For years leading up to now . . . I talked about writing the novel. Years of work, edits, rewrites, throwing it away, writing again. Now I love the book, love the characters and what they grew into, and adore the voice I groomed throughout all those setbacks and do-overs. I could not be happier with Lowcountry Bribe.
Well, let me tell you something . . . selling a book is damn hard work. Yes, I cursed. It's worth cursing about.
I felt like a mouse, running around in a maze, bumping into walls, never finding the outlet, as I sought the best means to sell Lowcountry Bribe. I've learned there isn't one way. And I've learned that more people sell books, and write books, than read books.
Yup, I said it. I've said it before, too. Many of us prefer to write than read, and as a result, there are a lot of books to be read and too few people to read them.
Back to the deep breaths.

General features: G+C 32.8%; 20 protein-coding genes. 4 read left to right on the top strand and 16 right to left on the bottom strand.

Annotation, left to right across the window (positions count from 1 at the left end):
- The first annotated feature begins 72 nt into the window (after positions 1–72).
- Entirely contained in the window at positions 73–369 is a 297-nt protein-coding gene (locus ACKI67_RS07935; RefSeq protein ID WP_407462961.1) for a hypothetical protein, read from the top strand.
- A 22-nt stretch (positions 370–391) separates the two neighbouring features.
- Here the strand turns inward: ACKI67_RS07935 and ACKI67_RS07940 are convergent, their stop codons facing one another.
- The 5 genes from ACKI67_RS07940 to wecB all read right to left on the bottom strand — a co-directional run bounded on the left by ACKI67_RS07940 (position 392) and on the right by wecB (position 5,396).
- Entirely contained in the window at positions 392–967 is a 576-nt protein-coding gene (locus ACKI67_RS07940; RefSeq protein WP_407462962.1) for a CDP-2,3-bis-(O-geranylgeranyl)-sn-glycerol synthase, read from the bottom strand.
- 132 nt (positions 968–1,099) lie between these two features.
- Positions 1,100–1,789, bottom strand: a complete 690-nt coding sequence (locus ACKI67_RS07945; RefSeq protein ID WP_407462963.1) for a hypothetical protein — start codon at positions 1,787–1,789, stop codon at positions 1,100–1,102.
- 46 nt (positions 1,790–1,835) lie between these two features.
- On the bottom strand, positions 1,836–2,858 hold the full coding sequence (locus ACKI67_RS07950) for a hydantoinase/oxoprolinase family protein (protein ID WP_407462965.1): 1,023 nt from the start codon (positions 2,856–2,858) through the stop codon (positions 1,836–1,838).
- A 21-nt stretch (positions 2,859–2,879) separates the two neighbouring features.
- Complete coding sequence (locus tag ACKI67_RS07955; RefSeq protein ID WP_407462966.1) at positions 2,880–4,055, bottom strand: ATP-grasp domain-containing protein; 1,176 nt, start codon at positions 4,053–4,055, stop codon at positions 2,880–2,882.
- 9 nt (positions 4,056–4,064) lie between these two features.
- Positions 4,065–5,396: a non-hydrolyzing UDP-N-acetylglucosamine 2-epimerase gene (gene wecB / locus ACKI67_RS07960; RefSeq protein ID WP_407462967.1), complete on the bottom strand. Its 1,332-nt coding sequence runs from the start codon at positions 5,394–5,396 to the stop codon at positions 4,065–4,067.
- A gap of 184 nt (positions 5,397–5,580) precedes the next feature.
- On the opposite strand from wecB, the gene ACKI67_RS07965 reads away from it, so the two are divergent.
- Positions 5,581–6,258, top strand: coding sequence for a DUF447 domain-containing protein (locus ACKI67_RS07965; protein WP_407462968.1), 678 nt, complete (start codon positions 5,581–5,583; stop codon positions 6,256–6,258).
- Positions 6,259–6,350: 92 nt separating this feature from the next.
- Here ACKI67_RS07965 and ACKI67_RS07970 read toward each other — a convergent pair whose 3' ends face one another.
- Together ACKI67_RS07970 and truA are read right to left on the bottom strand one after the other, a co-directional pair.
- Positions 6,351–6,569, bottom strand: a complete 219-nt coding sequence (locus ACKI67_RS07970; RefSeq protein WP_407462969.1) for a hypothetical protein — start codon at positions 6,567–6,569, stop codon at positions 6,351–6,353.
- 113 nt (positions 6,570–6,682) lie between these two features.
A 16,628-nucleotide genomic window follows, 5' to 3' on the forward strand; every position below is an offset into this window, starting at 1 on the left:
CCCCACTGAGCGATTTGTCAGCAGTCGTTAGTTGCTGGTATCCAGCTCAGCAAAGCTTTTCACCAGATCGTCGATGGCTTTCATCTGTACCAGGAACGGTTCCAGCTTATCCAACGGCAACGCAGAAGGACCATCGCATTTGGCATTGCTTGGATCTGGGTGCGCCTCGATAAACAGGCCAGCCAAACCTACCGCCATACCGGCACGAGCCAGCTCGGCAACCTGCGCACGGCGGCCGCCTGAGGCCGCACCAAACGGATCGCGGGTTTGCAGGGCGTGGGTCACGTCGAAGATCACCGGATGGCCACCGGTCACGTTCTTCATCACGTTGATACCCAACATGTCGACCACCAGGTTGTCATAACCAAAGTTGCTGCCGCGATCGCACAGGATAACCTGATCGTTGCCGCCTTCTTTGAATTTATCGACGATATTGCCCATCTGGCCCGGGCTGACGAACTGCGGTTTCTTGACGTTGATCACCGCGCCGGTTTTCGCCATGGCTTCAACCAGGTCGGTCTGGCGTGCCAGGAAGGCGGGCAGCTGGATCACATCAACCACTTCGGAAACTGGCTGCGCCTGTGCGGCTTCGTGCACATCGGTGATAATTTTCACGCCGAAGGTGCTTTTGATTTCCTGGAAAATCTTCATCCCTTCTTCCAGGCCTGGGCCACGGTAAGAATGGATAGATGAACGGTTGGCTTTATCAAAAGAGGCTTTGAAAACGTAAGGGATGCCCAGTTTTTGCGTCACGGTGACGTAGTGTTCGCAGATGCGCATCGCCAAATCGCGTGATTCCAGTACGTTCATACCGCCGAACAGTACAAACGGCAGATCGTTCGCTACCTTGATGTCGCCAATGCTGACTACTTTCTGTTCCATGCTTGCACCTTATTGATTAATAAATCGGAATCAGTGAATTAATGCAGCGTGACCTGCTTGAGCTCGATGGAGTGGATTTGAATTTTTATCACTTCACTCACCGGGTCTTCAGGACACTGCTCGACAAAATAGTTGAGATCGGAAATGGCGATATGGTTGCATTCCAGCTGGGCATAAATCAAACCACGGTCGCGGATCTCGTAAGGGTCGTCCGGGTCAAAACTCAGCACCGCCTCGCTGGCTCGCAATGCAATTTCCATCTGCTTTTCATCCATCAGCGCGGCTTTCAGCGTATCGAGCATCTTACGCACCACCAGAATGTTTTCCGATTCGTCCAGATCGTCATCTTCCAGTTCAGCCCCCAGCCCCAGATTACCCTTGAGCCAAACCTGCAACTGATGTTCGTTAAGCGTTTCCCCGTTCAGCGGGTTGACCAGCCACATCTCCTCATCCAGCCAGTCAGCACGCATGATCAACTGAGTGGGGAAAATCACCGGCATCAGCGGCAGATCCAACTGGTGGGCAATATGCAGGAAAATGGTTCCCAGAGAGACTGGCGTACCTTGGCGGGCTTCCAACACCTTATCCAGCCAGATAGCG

Selling books is time consuming, costly, and a test of patience. Some booksellers are willing to give a debut author a shot and others show you the door. The media is flooded with book suggestions, so they are numb about all the new releases hitting them in the face. The process of trying to prove you have a marketable commodity is a steady, chipping away process on this huge, raw, unshaped piece of raw material. One book here. One reading there. Another guest post, then another. Somewhere, deep inside that block, is your success.
You look at the calendar and realize it's been six weeks, yet you feel like time is slipping away from you as your book ages, and as others are spit out from the master book machine to take
its place. As much as I'd like to fuss at someone else for this situation . . . like many people do to Amazon, traditional publishing, self-publishing, agents, fill-in-the-blank, I can't.
I chose to be in this business, and I put myself where I am now. This is what I want to do. Publishing a book, like creating any new commodity or service, takes time to spread via word-of-mouth.